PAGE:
Fading Out NPC Ragdolls

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By default, the removal of NPC ragdolls is unreliable at best. Particular spawnflags can be used to try and accomplish this, however they don't always seem to work or often don't work when you might want them to, and any other map- or plugin-based solutions don't address the real problem. This is particularly an issue for Source modifications or maps that involve the constant spawning (and therefore presumably killing) of NPCs, because while traditional "lag" from NPC ragdolls alone is impossible since everything is handled client-side, players can still suffer from low frame rates (FPS) when too many are being drawn on their screen at once, especially if they're using lower-end machines.

One solution to this is to automatically fade out NPC ragdolls after a short period of time has elapsed. This retains the satisfying physics interactions players have grown used to (e.g. watching a zombie's corpse fall off a nearby cliff after relentlessly smacking it in the face with a crowbar) while providing a nice performance boost and keeping the world clean of dead bodies. It also happens to be very easy to implement with source code access.

Note:This will actually end up changing the behavior of all client-based ragdolls, not just NPC ragdolls.

Getting Started

The following files will be modified, so open them up now to save you some time:

  • c_baseanimating.cpp
  • c_baseanimating.h

By default, both of these files can be found in your relative game/client folder.

Implementation

Firstly, we'll need a variable for handling when to actually start fading out our NPC's ragdoll. To do this, we start by defining that variable, a float, in the C_ClientRagdoll class, so search for "class C_ClientRagdoll : public C_BaseAnimating, public IPVSNotify" (no quotes) in c_baseanimating.h and add the following at the end of the section denoted "private:", but before the terminating "};"

float m_flFadeOutDelay;


We're also going to want to define a default value for our float variable. This could be done using ConVars for customization purposes, but given the nature of this feature, declaring a constant works here too, so under where "RUN_SPEED_ESTIMATE_SQR" is defined in c_baseanimating.cpp, add the following:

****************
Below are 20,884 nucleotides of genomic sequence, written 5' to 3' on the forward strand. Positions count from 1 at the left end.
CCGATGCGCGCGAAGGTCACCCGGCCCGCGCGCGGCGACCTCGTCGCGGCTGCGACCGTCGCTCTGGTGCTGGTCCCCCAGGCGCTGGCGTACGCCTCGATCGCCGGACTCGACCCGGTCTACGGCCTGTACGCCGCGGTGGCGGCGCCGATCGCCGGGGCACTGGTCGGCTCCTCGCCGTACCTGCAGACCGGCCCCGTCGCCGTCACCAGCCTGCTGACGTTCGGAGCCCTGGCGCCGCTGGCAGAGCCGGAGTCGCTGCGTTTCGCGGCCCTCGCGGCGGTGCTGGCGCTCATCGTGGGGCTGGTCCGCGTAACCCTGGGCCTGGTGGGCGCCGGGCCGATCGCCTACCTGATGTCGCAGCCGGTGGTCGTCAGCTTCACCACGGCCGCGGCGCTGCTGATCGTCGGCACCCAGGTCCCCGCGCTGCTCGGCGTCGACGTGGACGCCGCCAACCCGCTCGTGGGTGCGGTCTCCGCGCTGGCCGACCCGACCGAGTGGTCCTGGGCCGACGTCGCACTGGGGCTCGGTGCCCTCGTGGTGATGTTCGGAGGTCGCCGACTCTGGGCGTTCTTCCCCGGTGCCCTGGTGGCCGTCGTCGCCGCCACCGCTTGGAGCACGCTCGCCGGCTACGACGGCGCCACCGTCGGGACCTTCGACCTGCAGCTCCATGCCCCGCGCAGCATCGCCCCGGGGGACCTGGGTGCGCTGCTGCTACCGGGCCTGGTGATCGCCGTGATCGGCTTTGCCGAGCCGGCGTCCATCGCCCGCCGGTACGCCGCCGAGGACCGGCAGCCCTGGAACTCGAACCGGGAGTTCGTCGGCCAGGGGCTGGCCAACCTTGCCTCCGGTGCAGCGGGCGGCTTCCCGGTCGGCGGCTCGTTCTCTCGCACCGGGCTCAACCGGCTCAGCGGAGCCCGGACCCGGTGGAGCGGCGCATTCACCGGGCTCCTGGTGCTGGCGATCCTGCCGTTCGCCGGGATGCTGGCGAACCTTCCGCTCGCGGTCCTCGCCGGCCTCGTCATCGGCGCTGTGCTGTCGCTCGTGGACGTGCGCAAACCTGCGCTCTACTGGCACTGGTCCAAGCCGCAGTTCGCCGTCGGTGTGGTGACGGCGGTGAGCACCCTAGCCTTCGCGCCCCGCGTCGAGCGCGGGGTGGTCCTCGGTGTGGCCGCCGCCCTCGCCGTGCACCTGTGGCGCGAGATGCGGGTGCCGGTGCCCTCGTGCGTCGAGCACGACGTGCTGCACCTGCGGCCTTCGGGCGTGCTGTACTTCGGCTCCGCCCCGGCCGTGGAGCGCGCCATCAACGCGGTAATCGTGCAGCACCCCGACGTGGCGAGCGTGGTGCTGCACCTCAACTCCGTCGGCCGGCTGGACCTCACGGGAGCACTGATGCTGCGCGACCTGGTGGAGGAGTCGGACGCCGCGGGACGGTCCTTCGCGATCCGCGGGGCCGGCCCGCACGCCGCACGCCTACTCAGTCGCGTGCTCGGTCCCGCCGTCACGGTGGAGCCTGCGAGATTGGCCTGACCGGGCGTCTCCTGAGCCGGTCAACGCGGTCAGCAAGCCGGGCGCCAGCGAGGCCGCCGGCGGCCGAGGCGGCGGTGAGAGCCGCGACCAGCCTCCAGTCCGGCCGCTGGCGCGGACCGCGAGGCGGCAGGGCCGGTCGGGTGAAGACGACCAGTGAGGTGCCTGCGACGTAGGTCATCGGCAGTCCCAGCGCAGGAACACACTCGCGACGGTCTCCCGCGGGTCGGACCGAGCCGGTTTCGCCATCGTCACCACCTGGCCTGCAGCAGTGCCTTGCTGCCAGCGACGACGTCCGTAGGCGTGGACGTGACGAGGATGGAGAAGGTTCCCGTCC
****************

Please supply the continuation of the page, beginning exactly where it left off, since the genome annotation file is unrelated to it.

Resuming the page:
const float RAGDOLL_FADE_OUT_DELAY = 3.0f;


Now that we have a basic framework, it's time to put it to use. The proposed solution involves counting down the moment an NPC dies and its ragdoll spawns, so at the end of the C_ClientRagdoll's constructor (search for "C_ClientRagdoll::C_ClientRagdoll( bool bRestoring )" in c_baseanimating.cpp, without the quotes), add the following:

m_flFadeOutDelay = gpGlobals->curtime + RAGDOLL_FADE_OUT_DELAY;


We're also going to need to define what happens when we're finished counting down, so search for "void C_ClientRagdoll::ClientThink( void )" in c_baseanimating.cpp and add the following right before "FadeOut();"

if ( gpGlobals->curtime >= m_flFadeOutDelay )
	SUB_Remove();


Believe it or not, that's all there is to it! You're done.

Conclusion

Assuming you've followed the implementation steps from start to finish, you may now go ahead and compile your modification. From now on, when NPCs die, their dead bodies should begin to fade away after the amount of time in seconds defined by RAGDOLL_FADE_OUT_DELAY in c_baseanimating.cpp has elapsed since the NPC's death. You may adjust this constant and change it to whatever you'd like to fit the needs of your project.


Tips:

  • When the super physgun (Blue Gravitygun) is used in npc-enabled servers, the resulting ragdoll is shared with the server and the client, causing lag. Ragdoll cleanup may combat this effect.